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Reproductions of Cultural Properties

Fayu (Elucidation of Buddhist teachings)


Title Fayu (Elucidation of Buddhist teachings)
Quantity 1 hanging scroll
Date 2019
Production Oiri Co. Ltd.

Original Work

Designation National treasure
Artist/Excavation Site By Yuanwu Keqin
Collection Tokyo National Museum
Medium Ink on paper
Date Northern Song dynasty, dated 1124
Collection Ref. No. TB-1171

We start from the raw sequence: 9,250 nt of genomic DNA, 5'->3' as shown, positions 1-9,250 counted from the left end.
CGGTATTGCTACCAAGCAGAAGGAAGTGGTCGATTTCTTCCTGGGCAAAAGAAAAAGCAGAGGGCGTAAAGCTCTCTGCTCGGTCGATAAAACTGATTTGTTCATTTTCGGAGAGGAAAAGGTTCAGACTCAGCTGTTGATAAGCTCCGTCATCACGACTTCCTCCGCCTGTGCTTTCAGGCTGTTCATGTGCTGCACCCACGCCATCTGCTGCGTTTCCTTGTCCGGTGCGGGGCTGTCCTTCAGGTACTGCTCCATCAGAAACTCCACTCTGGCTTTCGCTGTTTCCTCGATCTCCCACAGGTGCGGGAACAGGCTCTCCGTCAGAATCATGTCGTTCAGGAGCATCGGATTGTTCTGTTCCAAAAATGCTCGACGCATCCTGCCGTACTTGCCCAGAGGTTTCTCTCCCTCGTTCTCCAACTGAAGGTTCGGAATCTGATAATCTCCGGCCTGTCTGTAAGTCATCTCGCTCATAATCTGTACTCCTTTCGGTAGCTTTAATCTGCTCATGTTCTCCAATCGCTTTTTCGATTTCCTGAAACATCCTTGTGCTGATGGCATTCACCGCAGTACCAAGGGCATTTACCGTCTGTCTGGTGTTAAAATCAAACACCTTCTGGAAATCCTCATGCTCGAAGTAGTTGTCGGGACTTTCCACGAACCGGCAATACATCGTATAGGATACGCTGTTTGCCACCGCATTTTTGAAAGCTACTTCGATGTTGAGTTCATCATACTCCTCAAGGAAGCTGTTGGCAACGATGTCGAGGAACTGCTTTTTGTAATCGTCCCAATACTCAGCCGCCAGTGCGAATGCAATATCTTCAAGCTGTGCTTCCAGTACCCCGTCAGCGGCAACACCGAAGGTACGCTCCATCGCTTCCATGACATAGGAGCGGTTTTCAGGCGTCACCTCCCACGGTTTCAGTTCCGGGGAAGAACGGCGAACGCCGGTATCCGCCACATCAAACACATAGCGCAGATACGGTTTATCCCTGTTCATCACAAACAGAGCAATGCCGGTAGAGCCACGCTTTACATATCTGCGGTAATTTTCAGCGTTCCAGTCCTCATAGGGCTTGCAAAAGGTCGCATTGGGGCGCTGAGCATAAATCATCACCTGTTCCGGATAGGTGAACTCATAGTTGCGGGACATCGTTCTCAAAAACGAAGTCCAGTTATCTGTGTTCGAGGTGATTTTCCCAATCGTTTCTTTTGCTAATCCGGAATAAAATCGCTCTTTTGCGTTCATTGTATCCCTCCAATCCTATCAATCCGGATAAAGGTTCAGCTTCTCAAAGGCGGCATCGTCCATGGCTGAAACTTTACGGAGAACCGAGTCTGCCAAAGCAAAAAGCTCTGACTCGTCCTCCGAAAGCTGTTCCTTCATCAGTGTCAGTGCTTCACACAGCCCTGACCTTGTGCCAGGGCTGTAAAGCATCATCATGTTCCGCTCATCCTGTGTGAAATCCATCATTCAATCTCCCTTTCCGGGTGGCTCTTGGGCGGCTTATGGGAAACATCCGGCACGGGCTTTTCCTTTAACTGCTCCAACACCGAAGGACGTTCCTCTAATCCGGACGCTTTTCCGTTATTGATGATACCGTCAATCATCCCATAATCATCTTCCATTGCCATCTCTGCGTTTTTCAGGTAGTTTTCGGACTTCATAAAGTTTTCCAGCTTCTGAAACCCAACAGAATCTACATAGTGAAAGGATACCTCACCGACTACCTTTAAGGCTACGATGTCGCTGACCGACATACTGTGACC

Zen is a branch of Buddhism where emphasis is placed on things learned through meditation. In Japan, the calligraphy works of Buddhist monks are referred to as bokuseki. This work was written by the Chinese monk Yuanwu Keqin as the first half of a certificate of dharma transmission for his apprentice Huqui Shaolong, to certify that he had received the teachings of Zen. The document explains how Zen came to China from India, where it branched off during the Song dynasty, and the spirit of Zen. The writer, Yuanwu Keqin, was a leading Zen monk of the Song dynasty who was highly respected by Emperor Huizong of the Northern Song dynasty and Emperor Gaozong of the Southern Song dynasty. He also had many disciples who became well-known monks, such as Dahui Zonggao and Huqiu Shaolong. The unburdened, carefree style of writing contrasts with the refined elegance of the words, conveying the strict training through which the monk had passed. This is one of the oldest calligraphy works done by a monk in existence, and, partly due to the high standing of the writer, it has long been a highly esteemed work, even passing through the hands of well-known masters of the tea ceremony. Zen ideology and the art of the tea ceremony are closely linked, and bokuseki became essential as hanging scrolls to decorate tea rooms, highly valued by famous masters of the tea ceremony. Legend says that this work washed up on the Bonotsu Coast of Kagoshima in a tube of paulownia wood, which is how it gained its other title as the “The Drifted Work of Keqin.”